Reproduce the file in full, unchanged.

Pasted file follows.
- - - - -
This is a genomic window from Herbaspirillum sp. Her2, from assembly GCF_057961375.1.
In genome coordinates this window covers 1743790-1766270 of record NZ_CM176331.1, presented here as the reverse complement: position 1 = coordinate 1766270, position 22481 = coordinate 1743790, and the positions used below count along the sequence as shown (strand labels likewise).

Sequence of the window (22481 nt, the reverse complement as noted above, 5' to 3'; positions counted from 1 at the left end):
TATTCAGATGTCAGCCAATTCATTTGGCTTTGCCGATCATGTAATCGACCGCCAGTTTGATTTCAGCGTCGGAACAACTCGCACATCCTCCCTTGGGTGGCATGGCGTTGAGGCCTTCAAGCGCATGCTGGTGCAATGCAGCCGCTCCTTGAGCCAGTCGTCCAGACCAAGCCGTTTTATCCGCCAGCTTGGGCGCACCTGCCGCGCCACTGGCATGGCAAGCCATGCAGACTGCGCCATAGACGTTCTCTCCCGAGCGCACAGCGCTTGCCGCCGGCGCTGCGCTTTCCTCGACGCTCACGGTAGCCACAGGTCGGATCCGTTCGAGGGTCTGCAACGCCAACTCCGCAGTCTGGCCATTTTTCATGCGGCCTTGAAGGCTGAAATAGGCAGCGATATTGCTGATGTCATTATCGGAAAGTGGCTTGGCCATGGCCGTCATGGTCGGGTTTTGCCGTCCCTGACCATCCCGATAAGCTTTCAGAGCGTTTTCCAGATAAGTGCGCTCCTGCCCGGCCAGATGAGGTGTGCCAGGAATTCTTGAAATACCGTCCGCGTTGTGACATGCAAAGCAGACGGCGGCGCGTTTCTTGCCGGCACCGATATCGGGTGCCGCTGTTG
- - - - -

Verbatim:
This is a genomic window from Herbaspirillum sp. Her2, from assembly GCF_057961375.1.
In genome coordinates this window covers 1743790-1766270 of record NZ_CM176331.1, presented here as the reverse complement: position 1 = coordinate 1766270, position 22481 = coordinate 1743790, and the positions used below count along the sequence as shown (strand labels likewise).

Sequence of the window (22481 nt, the reverse complement as noted above, 5' to 3'; positions counted from 1 at the left end):
TATTCAGATGTCAGCCAATTCATTTGGCTTTGCCGATCATGTAATCGACCGCCAGTTTGATTTCAGCGTCGGAACAACTCGCACATCCTCCCTTGGGTGGCATGGCGTTGAGGCCTTCAAGCGCATGCTGGTGCAATGCAGCCGCTCCTTGAGCCAGTCGTCCAGACCAAGCCGTTTTATCCGCCAGCTTGGGCGCACCTGCCGCGCCACTGGCATGGCAAGCCATGCAGACTGCGCCATAGACGTTCTCTCCCGAGCGCACAGCGCTTGCCGCCGGCGCTGCGCTTTCCTCGACGCTCACGGTAGCCACAGGTCGGATCCGTTCGAGGGTCTGCAACGCCAACTCCGCAGTCTGGCCATTTTTCATGCGGCCTTGAAGGCTGAAATAGGCAGCGATATTGCTGATGTCATTATCGGAAAGTGGCTTGGCCATGGCCGTCATGGTCGGGTTTTGCCGTCCCTGACCATCCCGATAAGCTTTCAGAGCGTTTTCCAGATAAGTGCGCTCCTGCCCGGCCAGATGAGGTGTGCCAGGAATTCTTGAAATACCGTCCGCGTTGTGACATGCAAAGCAGACGGCGGCGCGTTTCTTGCCGGCACCGATATCGGGTGCCGCTGTTG